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Alexander Topuriya

Alexander Felixovich Topuriya appeared in this world May 15, 1970 in the Pirogov Maternity Ward.

He dreamed of becoming a microbiologist until the age of 16 1/2. However, he did nothing to make this dream come true. Instead, giving in to some jerk?s provocation, and possessing the ability to dissemble, he passed the entrance exams at two theater institutes — the Shchepkin Institute and the Moscow Art Theater School. In two years at the Shchepkin he mastered the following:

1. Forward flip.
2. Back arch.
3. Vodka drinking (an elective).
4. Shedding stage tears (for a bottle of cognac).
5. Ten or twelve inferiority complexes.
6. A couple of young actresses from his class (who took pity on him).

In June 1989 at the foot of the main stairwell in the foyer of the Maly Theater he put the following question to his class master, the People?s Artist of the USSR Yury Solomin: “Why are you kicking me out of the institute?“ He replied, „You, Topuriya, have done nothing but waste your time getting involved in intrigues and playing hooky. You guys (he had in mind a couple of my scumbag comrades, too) thought it more important to be THERE than here!” And, for some reason, he pointed in the direction of the Arsenal Tower of the Kremlin.

I was hurt. I think I may even have shed a tear. And through that tear I saw that in the course of our conversation the relatively short Yury Mefodievich had inconspicuously raised up two steps on the stairs although when we began talking he had been on his way down?

And so I left for Georgia. To finish my education, so to speak. In the marvelous Shota Rustaveli Theater Institute. But that?s not the main thing. There in Georgia EVERYTHING happened! About that I?ll say nothing. It?s a story in itself. My magical southern exile!

I returned to Moscow in 1991 with a diploma printed in two languages. I spent a month twiddling my thumbs and spitting at the ceiling. Narrowly escaped getting married. And then, at the insistence of my parents and under the patronage of a high-placed person at the Theater Union, I joined the troupe of Boris Alexandrovich Lvov-Anokhin?s Moscow Novy Drama Theater.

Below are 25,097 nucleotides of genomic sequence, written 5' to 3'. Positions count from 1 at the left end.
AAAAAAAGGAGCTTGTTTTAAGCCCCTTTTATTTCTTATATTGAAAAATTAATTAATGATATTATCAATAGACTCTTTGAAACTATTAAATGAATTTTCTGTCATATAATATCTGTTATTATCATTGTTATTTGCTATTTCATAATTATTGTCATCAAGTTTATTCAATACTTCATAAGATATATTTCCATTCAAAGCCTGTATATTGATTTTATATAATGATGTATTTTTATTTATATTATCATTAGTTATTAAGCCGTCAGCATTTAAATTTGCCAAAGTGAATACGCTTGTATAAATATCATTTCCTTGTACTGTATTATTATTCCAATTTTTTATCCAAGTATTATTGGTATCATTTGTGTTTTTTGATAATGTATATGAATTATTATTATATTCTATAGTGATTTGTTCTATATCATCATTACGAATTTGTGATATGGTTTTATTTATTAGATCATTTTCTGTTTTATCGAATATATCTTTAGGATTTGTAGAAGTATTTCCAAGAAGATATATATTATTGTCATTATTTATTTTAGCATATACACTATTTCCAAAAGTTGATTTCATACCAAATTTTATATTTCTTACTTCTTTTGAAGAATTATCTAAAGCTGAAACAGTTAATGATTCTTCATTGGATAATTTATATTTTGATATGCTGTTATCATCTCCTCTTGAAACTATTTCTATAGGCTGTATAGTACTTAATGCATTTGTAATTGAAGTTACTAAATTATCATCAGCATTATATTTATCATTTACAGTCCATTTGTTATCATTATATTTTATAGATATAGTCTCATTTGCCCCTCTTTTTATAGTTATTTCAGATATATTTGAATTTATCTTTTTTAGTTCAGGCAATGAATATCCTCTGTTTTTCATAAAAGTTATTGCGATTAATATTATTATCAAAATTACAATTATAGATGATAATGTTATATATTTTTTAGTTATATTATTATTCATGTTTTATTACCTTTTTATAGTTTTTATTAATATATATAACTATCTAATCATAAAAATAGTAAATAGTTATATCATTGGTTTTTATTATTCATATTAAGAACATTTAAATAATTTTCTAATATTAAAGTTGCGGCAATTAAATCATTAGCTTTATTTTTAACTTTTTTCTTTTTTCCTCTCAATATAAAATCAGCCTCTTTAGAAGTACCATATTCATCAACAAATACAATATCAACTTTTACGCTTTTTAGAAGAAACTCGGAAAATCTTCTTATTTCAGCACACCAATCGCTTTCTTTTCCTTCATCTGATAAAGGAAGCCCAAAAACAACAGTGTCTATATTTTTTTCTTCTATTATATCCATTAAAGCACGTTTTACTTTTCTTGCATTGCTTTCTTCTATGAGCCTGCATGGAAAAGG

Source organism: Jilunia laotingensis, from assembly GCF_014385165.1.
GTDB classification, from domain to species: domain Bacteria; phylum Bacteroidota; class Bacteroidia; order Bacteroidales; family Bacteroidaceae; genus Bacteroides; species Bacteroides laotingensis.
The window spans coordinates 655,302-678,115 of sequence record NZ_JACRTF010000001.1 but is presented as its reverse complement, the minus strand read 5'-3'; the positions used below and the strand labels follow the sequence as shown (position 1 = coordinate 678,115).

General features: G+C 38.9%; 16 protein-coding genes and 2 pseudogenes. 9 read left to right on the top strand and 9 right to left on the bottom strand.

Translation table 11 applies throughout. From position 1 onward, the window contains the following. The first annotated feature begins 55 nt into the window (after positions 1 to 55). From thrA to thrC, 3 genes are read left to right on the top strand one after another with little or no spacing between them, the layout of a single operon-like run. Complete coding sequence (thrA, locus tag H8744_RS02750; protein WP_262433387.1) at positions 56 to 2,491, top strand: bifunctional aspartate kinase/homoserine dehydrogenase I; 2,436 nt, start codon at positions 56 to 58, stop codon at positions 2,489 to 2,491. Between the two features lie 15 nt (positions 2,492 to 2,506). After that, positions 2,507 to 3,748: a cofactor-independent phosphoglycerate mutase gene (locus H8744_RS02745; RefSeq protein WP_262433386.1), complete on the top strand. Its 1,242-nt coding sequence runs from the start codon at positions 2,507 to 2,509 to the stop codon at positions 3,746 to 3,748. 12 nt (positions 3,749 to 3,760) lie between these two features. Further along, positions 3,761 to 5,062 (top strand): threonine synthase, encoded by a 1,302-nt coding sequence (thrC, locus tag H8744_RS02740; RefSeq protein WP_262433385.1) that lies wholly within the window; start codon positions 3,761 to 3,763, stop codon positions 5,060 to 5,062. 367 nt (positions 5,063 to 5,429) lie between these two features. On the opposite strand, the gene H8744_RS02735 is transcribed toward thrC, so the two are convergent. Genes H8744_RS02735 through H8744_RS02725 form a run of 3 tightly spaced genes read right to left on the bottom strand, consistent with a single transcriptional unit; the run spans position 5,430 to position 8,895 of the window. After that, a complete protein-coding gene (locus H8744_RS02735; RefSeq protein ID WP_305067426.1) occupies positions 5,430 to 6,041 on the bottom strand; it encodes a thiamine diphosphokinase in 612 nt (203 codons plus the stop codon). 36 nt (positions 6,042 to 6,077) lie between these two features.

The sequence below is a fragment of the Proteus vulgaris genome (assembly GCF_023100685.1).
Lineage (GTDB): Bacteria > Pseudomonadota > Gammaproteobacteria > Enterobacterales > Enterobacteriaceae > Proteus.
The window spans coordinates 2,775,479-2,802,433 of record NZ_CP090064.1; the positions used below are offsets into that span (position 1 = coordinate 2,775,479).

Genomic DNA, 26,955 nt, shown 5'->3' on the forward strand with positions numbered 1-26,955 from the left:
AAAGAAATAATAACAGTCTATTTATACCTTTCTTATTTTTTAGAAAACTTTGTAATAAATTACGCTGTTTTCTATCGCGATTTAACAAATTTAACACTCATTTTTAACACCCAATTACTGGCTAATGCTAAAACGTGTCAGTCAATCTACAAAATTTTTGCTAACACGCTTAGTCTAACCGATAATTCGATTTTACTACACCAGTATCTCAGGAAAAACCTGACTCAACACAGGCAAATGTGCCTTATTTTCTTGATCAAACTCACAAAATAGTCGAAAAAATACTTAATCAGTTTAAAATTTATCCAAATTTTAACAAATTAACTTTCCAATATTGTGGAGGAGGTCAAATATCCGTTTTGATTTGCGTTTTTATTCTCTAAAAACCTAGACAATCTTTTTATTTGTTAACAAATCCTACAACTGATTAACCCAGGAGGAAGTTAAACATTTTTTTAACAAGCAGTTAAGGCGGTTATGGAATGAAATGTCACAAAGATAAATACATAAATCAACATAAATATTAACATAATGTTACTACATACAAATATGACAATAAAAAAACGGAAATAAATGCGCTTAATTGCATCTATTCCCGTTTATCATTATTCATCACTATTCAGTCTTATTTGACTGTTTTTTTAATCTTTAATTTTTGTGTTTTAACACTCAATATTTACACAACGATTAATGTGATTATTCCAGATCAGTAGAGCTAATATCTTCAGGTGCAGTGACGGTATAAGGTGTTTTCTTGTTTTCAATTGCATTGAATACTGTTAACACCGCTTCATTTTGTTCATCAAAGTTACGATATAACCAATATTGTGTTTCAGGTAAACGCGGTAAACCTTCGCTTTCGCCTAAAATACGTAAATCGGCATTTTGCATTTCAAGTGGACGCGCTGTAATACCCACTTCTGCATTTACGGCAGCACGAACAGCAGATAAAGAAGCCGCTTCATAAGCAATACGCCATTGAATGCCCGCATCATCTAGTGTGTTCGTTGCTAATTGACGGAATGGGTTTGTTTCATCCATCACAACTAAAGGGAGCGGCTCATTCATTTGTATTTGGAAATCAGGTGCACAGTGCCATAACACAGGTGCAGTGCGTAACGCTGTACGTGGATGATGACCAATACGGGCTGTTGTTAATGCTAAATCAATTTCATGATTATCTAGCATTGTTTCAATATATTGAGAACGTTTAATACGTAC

My first rehearsal took place August 19. There was some sort of a putsch going on. Tanks were all over the place. And there we were, reading parts from Christopher Hamilton?s “Les Liaisons dangereuses,” after the novel by Choderlos de Laclos. I had been handed the role of Danseny (played by Keanu Reeves in the American film). This determined my future — Frenchmen and occasionally Italians. In my 14 years in the Russian theater the only time I ever played a Russian was when I played the wolf in Grigory Oster?s children?s play “Tufts in Corners.“

Boris Lvov-Anokhin was a sophisticated, urbane artist. I thank him for his patience and faith. Here is what I played in his productions:

Danceny in “Les Liaisons dangereuses.“
Pascuale in “The Aspern Papers,” after Henry James.
Lieutenant Rocca in Ferdinand Bruckner?s „The Whims of Madame de Stael.”
King Francois I in Eugene Scribe?s „The Novellas of Margaret of Navarre.”
And others.

In the spring of 2000 Lvov-Anokhin took the unconsidered step of passing on from this life. In fact, over the last 15 years, a damn good theater company has come together on the OTHER SIDE. 

At the Novy Drama Theater I must have played about 20 Frenchman? I mean, roles. I even staged one show, “Sinbad the Sailor.” Thanks to the theater for all of that.

My favorite role was as King Francis I. 
My favorite partners were Oksana Mysina, Dima Pisarenko, Dima Shilyayev, Misha Kalinichev, Spartak Vasilyevich Mishulin.
My favorite make-up artists were Olya Moroz and Marina Loevskaya.
My favorite (and now former) dressing room was No. 59. They?re still pouring there drinks there?

I?ve made a few films. Shall I count them? Why bother? Quantity can?t help the quality. I?ve worked a lot in television. I?ve been a correspondent and a presenter. I even studied with Dmitry A. Dibrov. TV can be damn fun, especially on pay day!

I began writing film scripts in the fall of 2005 and people are even making films of them! Knock on wood! I hope they come out well. When the films are released, I?ll ?fess up to them. The fact of the matter is that I have always written. And I?ve quit drinking.

What else? I very much would like to thank Martin Scorcese for fascinating me with his view of the world for 25 years now. I would like to thank Mickey Rourke and Garry Oldman being such divine f***ups! And Charles Bukowski for the same thing.

And Oksana Mysina for not letting me forget my first profession!

THE THEATER ADDS: Sasha Topuriya does a brilliant job of playing the role of Creon in Viktor Korkiya?s “Ariston.”



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